When my Perceptive Travel blog editor Tim Leffel sent me a review copy of his guidebook The World’s Cheapest Destinations: 21 Countries Where Your Money Is Worth A Fortune, I was a bit skeptical.
It’s not geared specifically to family travel, and even though Tim’s an experienced Dad as well as a terrific travel writer, I worried that this particular book would get too “backpacker-y” for my blog’s readers.
Not to worry – although there are several countries listed where only the most intrepid parents would take the kids, I found a lot of good ideas here for my own travel planning. There are super-helpful price ranges for each country, to help you plan typical expenditures for lodging, meals, transportation and seeing attractions.
At the end of each section, Tim describes what you can get in each country for the equivalent of one US dollar or less; “3 rats on a stick in Laos” – yay! Humorous local color notwithstanding, he gives plenty of examples of less, um, exotic purchases.
His quick evaluations of each country’s best beer or local liquor are an “adults only” bonus.
Consider this book as a value-focused destination Idea Finder; it gives you a broad overview of what to expect at various budget levels, then you can plunge in and buy a country-specific guidebook (if you’re thinking south of the US, Tim has also written the excellent Traveler’s Tool Kit for Mexico and Central America.)
Some of the book’s best tips for parenting travelers:
*** Go long. Better to make a journey and stay in one place or region for two or three weeks than rage all over trying to pack in too many sights. With young kids, this goes double. Get off the plane or out of the car, slow down and stay awhile; you’ll learn and enjoy a place a lot more.
*** Take advantage of budget airlines within regions. If you are going to country-hop, they’ve shrunk distances across Europe and Asia. For more airline ticket info, there’s BootsnAll’s own Cheap Air Tickets site.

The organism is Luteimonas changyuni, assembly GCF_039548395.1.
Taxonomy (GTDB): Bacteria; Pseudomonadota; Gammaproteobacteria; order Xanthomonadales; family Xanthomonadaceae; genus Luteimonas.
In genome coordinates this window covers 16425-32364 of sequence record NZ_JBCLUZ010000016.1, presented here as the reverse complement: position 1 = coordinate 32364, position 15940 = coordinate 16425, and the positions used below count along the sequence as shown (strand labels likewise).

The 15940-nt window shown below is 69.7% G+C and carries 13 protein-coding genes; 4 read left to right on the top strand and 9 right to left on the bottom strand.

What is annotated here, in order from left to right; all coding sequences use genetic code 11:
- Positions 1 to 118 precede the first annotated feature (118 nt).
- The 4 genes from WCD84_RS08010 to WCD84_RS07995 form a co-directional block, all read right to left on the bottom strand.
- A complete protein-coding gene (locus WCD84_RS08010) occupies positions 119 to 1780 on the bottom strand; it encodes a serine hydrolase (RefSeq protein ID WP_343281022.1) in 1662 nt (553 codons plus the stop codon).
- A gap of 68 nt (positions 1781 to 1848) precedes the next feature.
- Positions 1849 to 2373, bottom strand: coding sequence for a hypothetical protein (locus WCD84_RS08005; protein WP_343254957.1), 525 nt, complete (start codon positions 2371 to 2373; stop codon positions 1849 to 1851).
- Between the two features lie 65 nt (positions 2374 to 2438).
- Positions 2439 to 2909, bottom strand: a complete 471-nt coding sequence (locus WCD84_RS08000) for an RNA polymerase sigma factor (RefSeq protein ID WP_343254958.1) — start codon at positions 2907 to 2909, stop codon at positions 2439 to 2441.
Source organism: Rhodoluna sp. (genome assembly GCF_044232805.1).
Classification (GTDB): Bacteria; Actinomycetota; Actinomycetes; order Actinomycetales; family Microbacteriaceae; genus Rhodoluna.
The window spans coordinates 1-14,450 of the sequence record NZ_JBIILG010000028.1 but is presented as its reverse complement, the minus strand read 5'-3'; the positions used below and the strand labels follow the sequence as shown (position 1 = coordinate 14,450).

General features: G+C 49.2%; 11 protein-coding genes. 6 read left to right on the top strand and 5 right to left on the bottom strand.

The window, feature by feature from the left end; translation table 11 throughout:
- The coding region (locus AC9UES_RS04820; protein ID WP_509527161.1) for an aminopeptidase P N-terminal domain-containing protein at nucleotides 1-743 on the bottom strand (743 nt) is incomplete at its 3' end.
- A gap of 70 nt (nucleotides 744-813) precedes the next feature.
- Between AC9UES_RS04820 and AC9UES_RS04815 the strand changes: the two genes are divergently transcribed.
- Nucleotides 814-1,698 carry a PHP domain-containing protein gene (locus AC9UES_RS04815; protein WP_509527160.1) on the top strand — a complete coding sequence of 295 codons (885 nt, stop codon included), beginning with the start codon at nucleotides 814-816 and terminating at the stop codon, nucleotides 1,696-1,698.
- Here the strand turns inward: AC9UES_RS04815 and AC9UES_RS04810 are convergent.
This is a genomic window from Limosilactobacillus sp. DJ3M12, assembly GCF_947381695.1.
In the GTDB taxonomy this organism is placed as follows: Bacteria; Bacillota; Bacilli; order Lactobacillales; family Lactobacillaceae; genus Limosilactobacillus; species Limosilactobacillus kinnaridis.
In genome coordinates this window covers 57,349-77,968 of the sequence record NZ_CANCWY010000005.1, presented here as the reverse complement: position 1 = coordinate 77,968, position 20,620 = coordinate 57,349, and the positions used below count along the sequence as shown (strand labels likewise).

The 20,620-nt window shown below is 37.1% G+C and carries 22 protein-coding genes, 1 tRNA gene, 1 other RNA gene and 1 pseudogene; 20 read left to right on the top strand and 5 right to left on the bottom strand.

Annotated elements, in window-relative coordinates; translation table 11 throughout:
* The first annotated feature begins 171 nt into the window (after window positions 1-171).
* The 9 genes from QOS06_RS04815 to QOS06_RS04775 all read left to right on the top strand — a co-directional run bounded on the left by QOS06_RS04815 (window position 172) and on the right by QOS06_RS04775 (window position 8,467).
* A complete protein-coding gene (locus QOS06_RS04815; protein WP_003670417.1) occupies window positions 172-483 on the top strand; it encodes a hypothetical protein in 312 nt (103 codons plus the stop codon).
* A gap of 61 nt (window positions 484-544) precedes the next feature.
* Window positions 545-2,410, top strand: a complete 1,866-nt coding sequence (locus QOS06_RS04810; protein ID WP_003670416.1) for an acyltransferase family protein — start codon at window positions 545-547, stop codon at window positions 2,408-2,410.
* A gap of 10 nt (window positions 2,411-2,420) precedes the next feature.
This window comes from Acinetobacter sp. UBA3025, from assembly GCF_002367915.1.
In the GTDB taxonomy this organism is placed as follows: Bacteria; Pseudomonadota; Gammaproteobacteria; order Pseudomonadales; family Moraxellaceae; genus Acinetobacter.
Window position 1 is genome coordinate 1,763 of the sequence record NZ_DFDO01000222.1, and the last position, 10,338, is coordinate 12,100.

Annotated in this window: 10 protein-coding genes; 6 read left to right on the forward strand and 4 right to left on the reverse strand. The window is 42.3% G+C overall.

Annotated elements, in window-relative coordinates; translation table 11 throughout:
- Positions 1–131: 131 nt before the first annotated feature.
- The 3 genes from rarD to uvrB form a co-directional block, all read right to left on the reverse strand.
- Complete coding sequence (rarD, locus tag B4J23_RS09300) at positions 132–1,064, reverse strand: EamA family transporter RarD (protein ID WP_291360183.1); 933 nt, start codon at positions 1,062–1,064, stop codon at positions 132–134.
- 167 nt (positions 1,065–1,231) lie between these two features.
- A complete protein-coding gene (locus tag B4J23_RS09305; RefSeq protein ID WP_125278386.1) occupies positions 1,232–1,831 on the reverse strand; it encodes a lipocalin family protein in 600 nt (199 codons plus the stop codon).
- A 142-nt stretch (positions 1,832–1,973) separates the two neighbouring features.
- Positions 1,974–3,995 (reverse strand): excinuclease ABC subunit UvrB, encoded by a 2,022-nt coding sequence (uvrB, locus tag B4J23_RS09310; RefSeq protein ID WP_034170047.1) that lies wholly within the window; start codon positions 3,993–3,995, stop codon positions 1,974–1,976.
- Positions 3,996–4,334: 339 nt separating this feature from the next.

*** Money quote from Tim: “If you demand pampering at every stage, you will pay pampering prices.” Cheapest Destinations does NOT think that staying in Ye Olde Fleabag Hotel is such a fun idea; Tim insists that countries he lists as desirable have basic tourism infrastructure and support, and he’s also quite blunt about where you’ll find a “soak the tourists” mentality.
*** The book is very sensitive to the dietary needs of vegetarians; I like that and don’t see it too often. Tip if you’re vegetarian: go to India.
*** Places that I personally want to take my family after reading this book? Jordan, Turkey and Guatemala. Tim is a fan of Spanish immersion classes in Guatemala, which he’s done with his wife and kids. It sounds terrific.
*** More places that intrigue me: Honduras and Peru. Of course, the recent Shashi Bellamkonda guest post about Machu Picchu here on Family Travel already had me fired up.
*** Bargain skiing – Transylvanian Alps in Romania, in the Czech Republic and in Turkey.
This is an excellent reference book if you have a globe in one hand, a budget in the other and kids in front of you saying, “When can we go someplace really cool?”
Normally after a book review I do a giveaway, but sorry, I’m keeping this one because Tim autographed it just for me. He wrote, “To Sheila – step away from the laptop!”
Think the guy knows me pretty well?
You can buy World’s Cheapest Destinations here (where the purchase price goes to Tim and the publisher, without middlemen) and there’s an ebook version there as well. See this page for more purchase options.